May 28th, 2009
11:03 AM ET
6 years ago

Middle East takes center stage as Obama, Abbas prepare to meet

President Obama is set to meet Thursday with Palestinian Authority President Mahmoud Abbas.
President Obama is set to meet Thursday with Palestinian Authority President Mahmoud Abbas.

WASHINGTON (CNN) – The elusive search for a Middle East peace will be center stage Thursday as U.S. President Barack Obama sits down with Palestinian Authority President Mahmoud Abbas. The afternoon White House meeting comes one week after Obama met with Israeli Prime Minister Benjamin Netanyahu and pressed the Israeli leader to halt West Bank settlement activity to create a better atmosphere for peace talks.

It also comes only days before Obama is scheduled to meet with Saudi King Abdullah in Riyadh and deliver a long-awaited speech on relations between the United States and the Muslim world in Cairo, Egypt.

During his meeting with Netanyahu, Obama pushed for a firm Israeli commitment to Palestinian statehood as part of the so-called two-state solution - a position strongly advocated by Abbas.

Netanyahu has committed to removing illegal settlement "outposts," but has also pledged to continue expansion, or "natural growth" of existing settlements.

At the same time, he has refrained from endorsing Palestinian statehood, arguing that Israel first needs security guarantees and a clear Palestinian partner for peace talks.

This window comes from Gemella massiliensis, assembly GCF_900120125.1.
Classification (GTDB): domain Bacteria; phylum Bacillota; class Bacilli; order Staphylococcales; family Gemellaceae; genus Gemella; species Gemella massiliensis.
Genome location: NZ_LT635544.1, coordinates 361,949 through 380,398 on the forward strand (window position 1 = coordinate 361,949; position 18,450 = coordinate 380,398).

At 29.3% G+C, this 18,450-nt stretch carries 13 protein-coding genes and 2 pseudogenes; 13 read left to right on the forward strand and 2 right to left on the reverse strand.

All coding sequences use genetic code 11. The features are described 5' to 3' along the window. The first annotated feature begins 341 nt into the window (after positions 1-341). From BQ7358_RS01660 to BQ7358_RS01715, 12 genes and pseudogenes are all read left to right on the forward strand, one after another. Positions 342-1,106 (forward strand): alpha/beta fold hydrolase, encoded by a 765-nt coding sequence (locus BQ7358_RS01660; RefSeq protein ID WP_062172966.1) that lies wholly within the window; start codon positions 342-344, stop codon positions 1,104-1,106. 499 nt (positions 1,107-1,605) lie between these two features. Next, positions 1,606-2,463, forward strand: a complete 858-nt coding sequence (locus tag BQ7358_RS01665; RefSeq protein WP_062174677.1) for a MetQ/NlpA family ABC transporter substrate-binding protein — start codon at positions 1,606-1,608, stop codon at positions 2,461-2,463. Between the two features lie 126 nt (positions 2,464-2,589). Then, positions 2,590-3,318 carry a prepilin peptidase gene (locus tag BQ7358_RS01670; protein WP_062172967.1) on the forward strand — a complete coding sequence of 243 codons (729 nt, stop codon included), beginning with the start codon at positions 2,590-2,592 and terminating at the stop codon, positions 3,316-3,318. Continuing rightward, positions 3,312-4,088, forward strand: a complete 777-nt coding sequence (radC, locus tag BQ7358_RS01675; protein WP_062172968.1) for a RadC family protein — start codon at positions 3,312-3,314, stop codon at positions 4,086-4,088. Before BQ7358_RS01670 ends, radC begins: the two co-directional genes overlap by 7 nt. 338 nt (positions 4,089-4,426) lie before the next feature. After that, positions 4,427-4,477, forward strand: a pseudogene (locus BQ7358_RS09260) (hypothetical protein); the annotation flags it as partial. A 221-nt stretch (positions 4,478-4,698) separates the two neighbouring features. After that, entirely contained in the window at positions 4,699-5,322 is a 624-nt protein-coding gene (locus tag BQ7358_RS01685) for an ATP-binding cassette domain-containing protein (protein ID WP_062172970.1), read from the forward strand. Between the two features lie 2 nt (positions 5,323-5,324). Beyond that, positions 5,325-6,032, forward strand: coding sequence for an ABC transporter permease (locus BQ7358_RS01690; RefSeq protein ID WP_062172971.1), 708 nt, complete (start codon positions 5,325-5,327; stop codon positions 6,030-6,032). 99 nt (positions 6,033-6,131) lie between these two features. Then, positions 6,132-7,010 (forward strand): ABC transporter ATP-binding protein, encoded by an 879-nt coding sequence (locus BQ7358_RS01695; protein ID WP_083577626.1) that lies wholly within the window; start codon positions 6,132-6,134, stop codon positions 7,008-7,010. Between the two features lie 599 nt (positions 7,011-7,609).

On Wednesday, Secretary of State Hillary Clinton reiterated the call for a complete halt to Israel's settlement activity.

"The president was very clear when Prime Minister Netanyahu was here, he wants to see a stop to settlements," Clinton said following a meeting with Egyptian Foreign Minister Ahmed Ali Aboul Gheit.

"Not some settlements, not outposts, not natural growth exceptions. That is our position that is what we have communicated very clearly not only to the Israeli's but to the Palestinians and others, and we intend to press that point."

Abbas' meeting with Obama comes at what many observers believe is a pivotal time in the Middle East peace process.

"There is a critical window of opportunity and it would be sensible for us to pass through it," former British Prime Minister Tony Blair told members of the Senate Foreign Relations Committee two weeks ago.

Blair has served as the United Nations' primary Middle East envoy since stepping down as Britain's prime minister in 2007.

"We have a new (U.S.) administration that has come in and from the outset has said this is a priority for us," he said.